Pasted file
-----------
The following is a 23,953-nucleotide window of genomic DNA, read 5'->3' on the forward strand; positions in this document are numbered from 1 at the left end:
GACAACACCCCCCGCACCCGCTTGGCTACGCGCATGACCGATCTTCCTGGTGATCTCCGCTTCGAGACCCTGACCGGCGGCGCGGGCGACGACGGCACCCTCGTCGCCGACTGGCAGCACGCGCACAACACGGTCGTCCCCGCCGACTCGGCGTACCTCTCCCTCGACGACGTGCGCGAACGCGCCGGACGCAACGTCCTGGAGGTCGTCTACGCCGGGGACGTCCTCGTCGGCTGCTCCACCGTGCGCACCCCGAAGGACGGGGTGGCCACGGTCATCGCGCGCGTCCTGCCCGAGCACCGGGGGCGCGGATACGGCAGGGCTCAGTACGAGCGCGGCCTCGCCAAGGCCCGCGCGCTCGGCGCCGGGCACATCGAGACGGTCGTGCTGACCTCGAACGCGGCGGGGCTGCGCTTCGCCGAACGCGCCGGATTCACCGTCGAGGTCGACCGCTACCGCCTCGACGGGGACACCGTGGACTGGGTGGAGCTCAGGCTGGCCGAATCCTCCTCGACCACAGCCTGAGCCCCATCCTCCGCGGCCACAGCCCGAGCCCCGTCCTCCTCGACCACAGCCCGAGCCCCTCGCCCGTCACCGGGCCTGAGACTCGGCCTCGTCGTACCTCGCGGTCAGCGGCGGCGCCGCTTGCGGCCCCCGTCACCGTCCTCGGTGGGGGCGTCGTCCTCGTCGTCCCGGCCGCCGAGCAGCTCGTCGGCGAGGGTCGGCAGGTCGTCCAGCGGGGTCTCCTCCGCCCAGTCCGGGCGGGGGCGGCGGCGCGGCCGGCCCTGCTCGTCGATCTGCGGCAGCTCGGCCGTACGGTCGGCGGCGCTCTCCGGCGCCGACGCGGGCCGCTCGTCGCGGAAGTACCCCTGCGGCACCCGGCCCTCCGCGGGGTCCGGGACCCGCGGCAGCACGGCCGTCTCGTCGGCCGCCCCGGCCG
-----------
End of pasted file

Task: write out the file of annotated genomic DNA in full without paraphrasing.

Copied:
The following is a 23,953-nucleotide window of genomic DNA, read 5'->3' on the forward strand; positions in this document are numbered from 1 at the left end:
GACAACACCCCCCGCACCCGCTTGGCTACGCGCATGACCGATCTTCCTGGTGATCTCCGCTTCGAGACCCTGACCGGCGGCGCGGGCGACGACGGCACCCTCGTCGCCGACTGGCAGCACGCGCACAACACGGTCGTCCCCGCCGACTCGGCGTACCTCTCCCTCGACGACGTGCGCGAACGCGCCGGACGCAACGTCCTGGAGGTCGTCTACGCCGGGGACGTCCTCGTCGGCTGCTCCACCGTGCGCACCCCGAAGGACGGGGTGGCCACGGTCATCGCGCGCGTCCTGCCCGAGCACCGGGGGCGCGGATACGGCAGGGCTCAGTACGAGCGCGGCCTCGCCAAGGCCCGCGCGCTCGGCGCCGGGCACATCGAGACGGTCGTGCTGACCTCGAACGCGGCGGGGCTGCGCTTCGCCGAACGCGCCGGATTCACCGTCGAGGTCGACCGCTACCGCCTCGACGGGGACACCGTGGACTGGGTGGAGCTCAGGCTGGCCGAATCCTCCTCGACCACAGCCTGAGCCCCATCCTCCGCGGCCACAGCCCGAGCCCCGTCCTCCTCGACCACAGCCCGAGCCCCTCGCCCGTCACCGGGCCTGAGACTCGGCCTCGTCGTACCTCGCGGTCAGCGGCGGCGCCGCTTGCGGCCCCCGTCACCGTCCTCGGTGGGGGCGTCGTCCTCGTCGTCCCGGCCGCCGAGCAGCTCGTCGGCGAGGGTCGGCAGGTCGTCCAGCGGGGTCTCCTCCGCCCAGTCCGGGCGGGGGCGGCGGCGCGGCCGGCCCTGCTCGTCGATCTGCGGCAGCTCGGCCGTACGGTCGGCGGCGCTCTCCGGCGCCGACGCGGGCCGCTCGTCGCGGAAGTACCCCTGCGGCACCCGGCCCTCCGCGGGGTCCGGGACCCGCGGCAGCACGGCCGTCTCGTCGGCCGCCCCGGCCG